Hall

Klara Hall

China, 1893-1900

Klara HallKlara Hall In her autobiography Klara Hall wrote the following while stationed in Trosvittnet. Psalm 139:16 “Thine eyes did see my substance, yet being imperfect, and in thy book all my members were written, which in continuance were fashioned when as yet there were none of them.”

My mother said, at the time of her first daughter’s death when she was only a few months old, in her deep sorrow, she prayed to God to give her another daughter. Her prayer was answered on August 13, 1849, when I was born in Bstergotland. My mother did not realize at that time that the daughter God would give her would become a witness to China’s millions. But that was already recorded in God’s Word. Even as a child, God’s Spirit called me, and I gave my heart completely to Christ on March 14, 1873. I will never forget that time, when God did His wonderful work in my soul. His leading since then has been wonderful. Certainly life’s lessons have sometimes been difficult, and it has gone slow for me in God’s school, but it has gone on, and will go until I have my “final examination” and time of learning has ended.

Anxious to begin her new ministry, Klara Hall became a housemother at a home for fallen women for a few years, from 1880. Following that she began a women’s Bible study, and then she joined The Salvation Army, where she became a Captain. Then God called her to become a missionary. November 29, 1892, she was committed to China while living in Stockholm. “The time was blessed,” she says. “Many dear faces I saw there that I will never again see until we meet before the Throne of God.”

On December 15, she traveled with seventeen other missionaries from Goteborg to England. After a period of studying the English language, on April 17, 1893, she left on a steamer for Kueihuacheng in northern China, where she began learning the Chinese language. After she worked for a while with some zealous and faithful women in the city of Pinglo in Kansuh, she felt the need to minister to small girls. Through the gifts of friends in Sweden, she received support for a children’s home, which she opened in spring of 1898. From that came an important and much needed branch in the mission work.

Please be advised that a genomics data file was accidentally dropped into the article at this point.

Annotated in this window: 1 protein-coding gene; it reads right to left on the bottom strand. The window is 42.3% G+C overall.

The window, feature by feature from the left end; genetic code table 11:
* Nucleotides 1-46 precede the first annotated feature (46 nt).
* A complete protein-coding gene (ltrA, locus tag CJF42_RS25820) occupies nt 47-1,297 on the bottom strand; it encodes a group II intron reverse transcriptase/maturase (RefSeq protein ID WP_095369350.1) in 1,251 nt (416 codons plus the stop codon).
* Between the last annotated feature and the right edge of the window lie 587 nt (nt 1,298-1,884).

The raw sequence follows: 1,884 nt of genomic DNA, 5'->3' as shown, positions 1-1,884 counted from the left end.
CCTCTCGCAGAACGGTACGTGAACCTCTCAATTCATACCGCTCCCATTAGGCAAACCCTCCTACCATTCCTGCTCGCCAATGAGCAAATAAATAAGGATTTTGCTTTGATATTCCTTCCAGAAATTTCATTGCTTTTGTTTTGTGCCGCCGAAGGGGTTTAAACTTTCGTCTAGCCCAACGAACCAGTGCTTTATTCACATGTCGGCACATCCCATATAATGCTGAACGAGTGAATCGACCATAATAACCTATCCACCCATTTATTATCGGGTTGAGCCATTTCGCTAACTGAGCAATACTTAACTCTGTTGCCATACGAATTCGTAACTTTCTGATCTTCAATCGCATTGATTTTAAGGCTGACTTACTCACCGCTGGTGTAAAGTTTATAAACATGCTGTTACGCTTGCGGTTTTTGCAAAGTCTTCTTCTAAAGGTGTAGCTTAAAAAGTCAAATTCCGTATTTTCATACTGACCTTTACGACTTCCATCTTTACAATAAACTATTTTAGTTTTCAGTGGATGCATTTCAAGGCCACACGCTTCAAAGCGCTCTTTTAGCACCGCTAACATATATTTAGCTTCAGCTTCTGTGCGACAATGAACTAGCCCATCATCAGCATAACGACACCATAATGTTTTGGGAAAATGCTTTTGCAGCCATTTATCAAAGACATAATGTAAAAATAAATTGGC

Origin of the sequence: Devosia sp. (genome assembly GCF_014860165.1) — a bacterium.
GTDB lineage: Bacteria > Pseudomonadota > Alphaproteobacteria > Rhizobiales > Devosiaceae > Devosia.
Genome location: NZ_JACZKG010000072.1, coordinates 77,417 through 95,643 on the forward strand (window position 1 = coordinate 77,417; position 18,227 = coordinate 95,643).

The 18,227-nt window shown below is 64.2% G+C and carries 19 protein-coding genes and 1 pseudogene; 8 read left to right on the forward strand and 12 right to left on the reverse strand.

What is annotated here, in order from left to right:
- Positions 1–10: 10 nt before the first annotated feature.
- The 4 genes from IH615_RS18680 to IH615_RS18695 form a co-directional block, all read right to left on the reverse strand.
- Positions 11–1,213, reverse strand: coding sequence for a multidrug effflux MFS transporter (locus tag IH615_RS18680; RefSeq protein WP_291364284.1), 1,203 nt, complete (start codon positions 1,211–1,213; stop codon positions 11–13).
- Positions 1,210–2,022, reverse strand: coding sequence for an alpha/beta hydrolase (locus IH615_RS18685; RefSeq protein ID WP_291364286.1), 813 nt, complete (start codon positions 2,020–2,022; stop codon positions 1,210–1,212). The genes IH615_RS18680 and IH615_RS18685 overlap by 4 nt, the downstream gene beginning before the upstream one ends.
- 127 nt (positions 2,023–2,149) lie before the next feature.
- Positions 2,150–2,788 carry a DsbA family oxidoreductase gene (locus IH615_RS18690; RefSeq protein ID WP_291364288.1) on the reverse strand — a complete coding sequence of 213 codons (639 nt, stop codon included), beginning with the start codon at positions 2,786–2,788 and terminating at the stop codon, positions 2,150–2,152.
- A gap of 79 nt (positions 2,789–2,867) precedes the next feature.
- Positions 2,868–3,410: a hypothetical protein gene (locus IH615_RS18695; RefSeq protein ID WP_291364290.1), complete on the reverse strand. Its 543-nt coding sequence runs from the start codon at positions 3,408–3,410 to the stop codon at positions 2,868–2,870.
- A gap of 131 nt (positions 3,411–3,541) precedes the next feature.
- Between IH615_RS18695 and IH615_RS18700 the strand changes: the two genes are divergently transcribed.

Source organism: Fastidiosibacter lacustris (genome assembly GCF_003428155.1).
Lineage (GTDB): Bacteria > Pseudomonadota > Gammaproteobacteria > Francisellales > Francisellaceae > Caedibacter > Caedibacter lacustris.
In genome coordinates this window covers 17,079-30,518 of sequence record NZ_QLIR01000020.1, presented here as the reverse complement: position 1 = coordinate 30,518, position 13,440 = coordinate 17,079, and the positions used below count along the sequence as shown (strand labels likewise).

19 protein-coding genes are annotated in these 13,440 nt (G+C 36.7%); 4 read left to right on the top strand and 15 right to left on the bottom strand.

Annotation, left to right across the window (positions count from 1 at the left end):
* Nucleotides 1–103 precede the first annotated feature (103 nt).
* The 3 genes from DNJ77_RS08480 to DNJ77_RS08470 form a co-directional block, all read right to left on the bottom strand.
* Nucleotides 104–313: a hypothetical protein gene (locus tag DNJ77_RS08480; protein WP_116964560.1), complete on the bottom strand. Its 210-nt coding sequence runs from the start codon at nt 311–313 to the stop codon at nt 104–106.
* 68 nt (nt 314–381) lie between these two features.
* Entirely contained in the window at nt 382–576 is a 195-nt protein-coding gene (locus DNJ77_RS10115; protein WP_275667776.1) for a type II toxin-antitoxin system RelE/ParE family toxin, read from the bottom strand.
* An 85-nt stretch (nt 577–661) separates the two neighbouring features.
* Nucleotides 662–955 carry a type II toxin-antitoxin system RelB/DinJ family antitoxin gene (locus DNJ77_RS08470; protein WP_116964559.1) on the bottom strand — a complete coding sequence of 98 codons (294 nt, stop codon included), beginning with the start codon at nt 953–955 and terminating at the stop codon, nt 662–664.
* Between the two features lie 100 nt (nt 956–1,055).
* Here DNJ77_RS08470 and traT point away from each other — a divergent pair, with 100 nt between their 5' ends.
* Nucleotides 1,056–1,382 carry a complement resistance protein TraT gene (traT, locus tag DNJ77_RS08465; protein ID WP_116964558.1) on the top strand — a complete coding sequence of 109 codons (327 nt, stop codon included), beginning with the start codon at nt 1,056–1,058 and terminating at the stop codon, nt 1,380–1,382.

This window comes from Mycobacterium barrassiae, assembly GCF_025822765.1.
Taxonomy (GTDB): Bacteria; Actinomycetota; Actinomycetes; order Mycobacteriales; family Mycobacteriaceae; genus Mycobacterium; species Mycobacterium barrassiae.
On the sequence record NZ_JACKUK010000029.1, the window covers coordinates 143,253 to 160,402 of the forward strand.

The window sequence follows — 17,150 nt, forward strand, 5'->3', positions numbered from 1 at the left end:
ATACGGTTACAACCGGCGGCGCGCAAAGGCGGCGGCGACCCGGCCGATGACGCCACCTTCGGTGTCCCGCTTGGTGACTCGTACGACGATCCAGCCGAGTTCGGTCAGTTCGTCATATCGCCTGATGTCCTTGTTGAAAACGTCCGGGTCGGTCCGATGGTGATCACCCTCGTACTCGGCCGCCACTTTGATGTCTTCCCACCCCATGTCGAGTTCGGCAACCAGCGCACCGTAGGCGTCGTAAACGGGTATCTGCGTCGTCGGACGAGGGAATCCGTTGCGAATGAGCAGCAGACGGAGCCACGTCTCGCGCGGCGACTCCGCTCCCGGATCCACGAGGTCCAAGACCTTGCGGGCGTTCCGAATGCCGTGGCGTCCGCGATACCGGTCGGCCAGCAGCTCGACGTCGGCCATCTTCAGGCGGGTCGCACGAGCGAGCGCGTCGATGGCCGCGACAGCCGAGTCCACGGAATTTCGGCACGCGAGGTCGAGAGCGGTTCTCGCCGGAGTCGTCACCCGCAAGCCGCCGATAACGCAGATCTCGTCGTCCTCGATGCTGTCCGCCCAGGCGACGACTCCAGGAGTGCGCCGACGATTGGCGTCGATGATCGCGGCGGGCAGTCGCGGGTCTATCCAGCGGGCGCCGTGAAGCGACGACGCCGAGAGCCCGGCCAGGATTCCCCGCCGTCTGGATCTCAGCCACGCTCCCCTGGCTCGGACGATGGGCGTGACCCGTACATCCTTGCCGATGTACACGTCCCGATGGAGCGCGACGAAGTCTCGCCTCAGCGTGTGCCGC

After a period of about two years Klara’s mission home grew to between 20 and 30 little ones who came directly from the streets, or from poor families surrounding her. Her goal was, however, as fast as possible, to expand the home and build a large house for that purpose. The care and responsibility was by no means easy, being a woman, but the invisible hands of God held her up, as well as the love for her work. Money from her inheritance also helped her. She did not grudge having no rest, night or day, because of illness or unpreventable occurrences. God sent her a much needed and good help when Kristina Ron came from Sweden in January of 1900 to help with the small children.

At the annual conference in May, sister Klara was exhorted to witness during the last days meeting. The time was very moving and emotional when she sang the well-known song: “Thanks to God for my Redeemer.” During the conference, the Boxer Rebellion broke out and shortly after returning to Kansuh the Boxers overran the children’s home and murdered Klara, Kristina Orn and all of the little ones in the mission.

Translated from Swedish article into English.

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